Ding Dongs Merrily Awry

by James

I pressed firmly at the pearl white bell push set inside the ring of gold. The bell dinged merrily but faded away sadly mid dong.

Mrs Taylor opened the door and peered at me through her glasses.

‘Oh yes,’ she said, ‘you’ll do.’ She stepped aside from the door and beckoned me inside the hallway richly carpeted with a floral pattern, wallpaper bright in blue and gold vertical stripes. She patted the top of an ornate chair, wooden scrollwork up the back, base of it padded in pink silk.

‘Just pop your clothes on there and I’ll show you to the sickly door chimes.’

She was all bulging fish eyes through her glasses.

‘Uh, I’m Doctor Smith, here to have a little chat with you.’

A scowl deepened her wrinkles.

‘The head doctor,’ she said. ‘Well I’m busy, you’ll just have to take me as you find me.’

She marched off down the hall, stopping abruptly next to the first door she reached.

‘I’m sure they’ve told you of the parrot cage. Yes, you will find inside a green plastic parrot glued to the perch. I’m partial to the cage for sentimental reasons, but I can’t abide all that squawking.’

She turned and walked, but paused after another half step.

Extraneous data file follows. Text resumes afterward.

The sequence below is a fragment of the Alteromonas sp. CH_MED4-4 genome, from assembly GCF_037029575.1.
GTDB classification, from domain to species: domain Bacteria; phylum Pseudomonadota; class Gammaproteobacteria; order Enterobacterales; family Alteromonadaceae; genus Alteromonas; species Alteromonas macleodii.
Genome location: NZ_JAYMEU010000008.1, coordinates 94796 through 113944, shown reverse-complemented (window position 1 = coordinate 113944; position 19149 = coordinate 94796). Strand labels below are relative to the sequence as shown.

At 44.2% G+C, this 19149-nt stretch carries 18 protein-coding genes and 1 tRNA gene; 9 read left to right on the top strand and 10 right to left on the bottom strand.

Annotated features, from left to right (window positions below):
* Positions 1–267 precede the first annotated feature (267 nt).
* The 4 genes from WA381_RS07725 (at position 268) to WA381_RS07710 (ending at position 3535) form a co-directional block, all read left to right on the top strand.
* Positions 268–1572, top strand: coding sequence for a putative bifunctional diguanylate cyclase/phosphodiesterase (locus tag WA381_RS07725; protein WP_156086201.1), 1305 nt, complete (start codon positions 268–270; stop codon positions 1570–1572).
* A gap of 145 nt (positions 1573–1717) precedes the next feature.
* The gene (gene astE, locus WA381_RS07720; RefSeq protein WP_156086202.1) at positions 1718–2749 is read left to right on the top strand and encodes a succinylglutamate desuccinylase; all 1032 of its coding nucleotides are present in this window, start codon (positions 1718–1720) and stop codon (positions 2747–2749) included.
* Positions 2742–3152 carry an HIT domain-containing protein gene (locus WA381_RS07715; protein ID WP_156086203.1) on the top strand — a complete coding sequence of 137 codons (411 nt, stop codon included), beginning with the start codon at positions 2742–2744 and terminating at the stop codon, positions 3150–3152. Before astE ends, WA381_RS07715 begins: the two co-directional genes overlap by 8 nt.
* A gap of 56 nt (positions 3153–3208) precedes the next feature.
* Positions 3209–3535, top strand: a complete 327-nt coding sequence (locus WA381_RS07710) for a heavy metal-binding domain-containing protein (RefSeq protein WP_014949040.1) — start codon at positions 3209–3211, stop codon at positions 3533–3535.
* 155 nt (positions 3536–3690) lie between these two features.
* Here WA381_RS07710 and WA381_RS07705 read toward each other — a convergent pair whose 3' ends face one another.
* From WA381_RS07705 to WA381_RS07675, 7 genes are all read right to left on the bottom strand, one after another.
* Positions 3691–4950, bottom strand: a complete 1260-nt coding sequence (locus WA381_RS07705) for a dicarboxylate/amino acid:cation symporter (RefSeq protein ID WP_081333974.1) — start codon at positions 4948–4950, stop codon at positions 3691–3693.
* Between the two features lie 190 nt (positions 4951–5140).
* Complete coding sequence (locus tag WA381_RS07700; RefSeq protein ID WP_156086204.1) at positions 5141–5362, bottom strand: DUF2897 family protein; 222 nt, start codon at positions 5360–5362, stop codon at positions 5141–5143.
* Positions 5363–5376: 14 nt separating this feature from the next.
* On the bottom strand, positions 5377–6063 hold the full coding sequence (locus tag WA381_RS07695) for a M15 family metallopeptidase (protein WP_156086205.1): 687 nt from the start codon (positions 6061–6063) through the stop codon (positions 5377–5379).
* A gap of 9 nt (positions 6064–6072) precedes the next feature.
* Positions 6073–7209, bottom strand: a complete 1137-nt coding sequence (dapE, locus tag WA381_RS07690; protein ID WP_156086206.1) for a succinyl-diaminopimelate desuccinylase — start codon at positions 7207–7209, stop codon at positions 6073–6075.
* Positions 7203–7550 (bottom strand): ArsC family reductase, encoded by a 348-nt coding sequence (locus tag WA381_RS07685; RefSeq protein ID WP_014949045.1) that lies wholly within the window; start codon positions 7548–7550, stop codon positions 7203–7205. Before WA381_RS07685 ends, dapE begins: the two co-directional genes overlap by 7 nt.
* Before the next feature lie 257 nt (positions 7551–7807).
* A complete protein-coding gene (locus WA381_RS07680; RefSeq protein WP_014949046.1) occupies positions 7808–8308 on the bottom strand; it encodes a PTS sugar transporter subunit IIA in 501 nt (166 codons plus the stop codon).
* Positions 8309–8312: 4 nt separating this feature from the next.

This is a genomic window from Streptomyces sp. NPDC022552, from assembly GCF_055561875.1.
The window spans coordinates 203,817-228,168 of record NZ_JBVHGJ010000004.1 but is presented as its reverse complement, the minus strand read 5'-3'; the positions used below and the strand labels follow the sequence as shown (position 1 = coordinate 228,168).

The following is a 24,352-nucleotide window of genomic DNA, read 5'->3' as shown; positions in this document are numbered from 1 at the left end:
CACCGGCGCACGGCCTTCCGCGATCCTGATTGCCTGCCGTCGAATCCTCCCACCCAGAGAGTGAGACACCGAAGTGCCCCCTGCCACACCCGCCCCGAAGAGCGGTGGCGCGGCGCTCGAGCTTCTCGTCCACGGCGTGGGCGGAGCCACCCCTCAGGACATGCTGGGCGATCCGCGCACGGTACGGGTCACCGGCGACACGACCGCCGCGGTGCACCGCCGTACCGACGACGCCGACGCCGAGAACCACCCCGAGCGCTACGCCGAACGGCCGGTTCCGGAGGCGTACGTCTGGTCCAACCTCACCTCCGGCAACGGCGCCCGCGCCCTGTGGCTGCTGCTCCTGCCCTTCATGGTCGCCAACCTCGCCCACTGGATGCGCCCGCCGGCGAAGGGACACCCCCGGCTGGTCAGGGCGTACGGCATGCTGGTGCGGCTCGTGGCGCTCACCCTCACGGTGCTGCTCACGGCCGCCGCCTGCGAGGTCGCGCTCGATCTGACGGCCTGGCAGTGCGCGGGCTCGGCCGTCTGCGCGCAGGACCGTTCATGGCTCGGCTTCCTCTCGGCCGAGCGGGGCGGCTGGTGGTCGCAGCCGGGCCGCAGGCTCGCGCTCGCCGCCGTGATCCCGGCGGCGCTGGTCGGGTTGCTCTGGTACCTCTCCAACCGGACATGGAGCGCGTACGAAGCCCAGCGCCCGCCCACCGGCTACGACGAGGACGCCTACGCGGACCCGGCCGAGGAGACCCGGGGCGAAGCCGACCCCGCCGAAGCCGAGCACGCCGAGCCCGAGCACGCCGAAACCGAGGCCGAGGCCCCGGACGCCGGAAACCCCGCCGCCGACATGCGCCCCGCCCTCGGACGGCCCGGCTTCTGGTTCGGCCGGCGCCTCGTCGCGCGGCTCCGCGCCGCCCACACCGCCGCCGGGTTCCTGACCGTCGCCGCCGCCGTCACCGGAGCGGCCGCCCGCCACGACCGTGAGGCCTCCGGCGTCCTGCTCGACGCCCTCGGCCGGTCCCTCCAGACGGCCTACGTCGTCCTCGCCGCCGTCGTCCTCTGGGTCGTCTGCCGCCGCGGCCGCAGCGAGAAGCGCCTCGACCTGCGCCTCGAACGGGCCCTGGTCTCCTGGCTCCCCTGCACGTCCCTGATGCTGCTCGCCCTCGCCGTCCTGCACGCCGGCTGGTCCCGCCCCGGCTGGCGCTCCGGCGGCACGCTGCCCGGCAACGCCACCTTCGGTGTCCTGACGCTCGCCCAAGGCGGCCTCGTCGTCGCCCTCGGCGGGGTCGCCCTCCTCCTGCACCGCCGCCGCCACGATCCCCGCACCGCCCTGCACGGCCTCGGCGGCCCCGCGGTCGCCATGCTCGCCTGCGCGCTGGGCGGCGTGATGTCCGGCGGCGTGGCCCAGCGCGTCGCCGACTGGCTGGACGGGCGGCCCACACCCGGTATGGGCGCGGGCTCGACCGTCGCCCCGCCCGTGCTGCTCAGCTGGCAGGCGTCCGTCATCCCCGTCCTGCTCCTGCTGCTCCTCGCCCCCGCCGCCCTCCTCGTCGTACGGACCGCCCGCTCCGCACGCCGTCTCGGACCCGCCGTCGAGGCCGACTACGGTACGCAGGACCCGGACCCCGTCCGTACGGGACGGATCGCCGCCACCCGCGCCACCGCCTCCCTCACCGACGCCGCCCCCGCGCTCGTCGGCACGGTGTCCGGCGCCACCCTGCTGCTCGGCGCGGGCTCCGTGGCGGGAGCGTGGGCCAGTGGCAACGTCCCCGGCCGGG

‘And you’ll find the fish tank, and what’s a fish tank but a picture of life under the waves so why not a picture of some fish? No water to change, and the sound of that pump was getting on my nerves.’

She marched again, down the hall and through into the kitchen. A vast cauldron was atop the stove, steam wisping gently from the top.

‘It’s yoghurt, for Zeus,’ she said.

‘And Zeus is your cat?’

‘He’s in the conservatory.’

Sitting on a bench reading a copy of The Guardian was a well muscled black man, firm biceps and pecs glistening in the sunshine. He looked up and showed a wide smile full of bright white teeth. I edged back into kitchen.

‘So that’s Zeus. Is he…?’

‘Oh yes, completely. Would you like to see his ding dong?’

I could only shake my head limply.

‘Oh he doesn’t mind. Between you and me, I think he enjoys it. He was off with his togs and strutting about with the duster before we even discussed his daily fee.’

‘Is he your…?’

‘Good Lord, heavens no! I’m eighty-four years old – that ship has long sailed, and sunk in the harbour. But I can still ogle from the shore.’

From the bread bin she took out a thick sheaf of paper, edges curled and worn, post it notes sticking from the edges.

‘My will,’ she said. ‘I like to keep it handy, for up to the minute adjustments.’

She set it down at the table and took a seat. She raised a thick black marker.

‘Now then,’ she said. ‘Which of my lovely family was it hired you to say I’m mad?’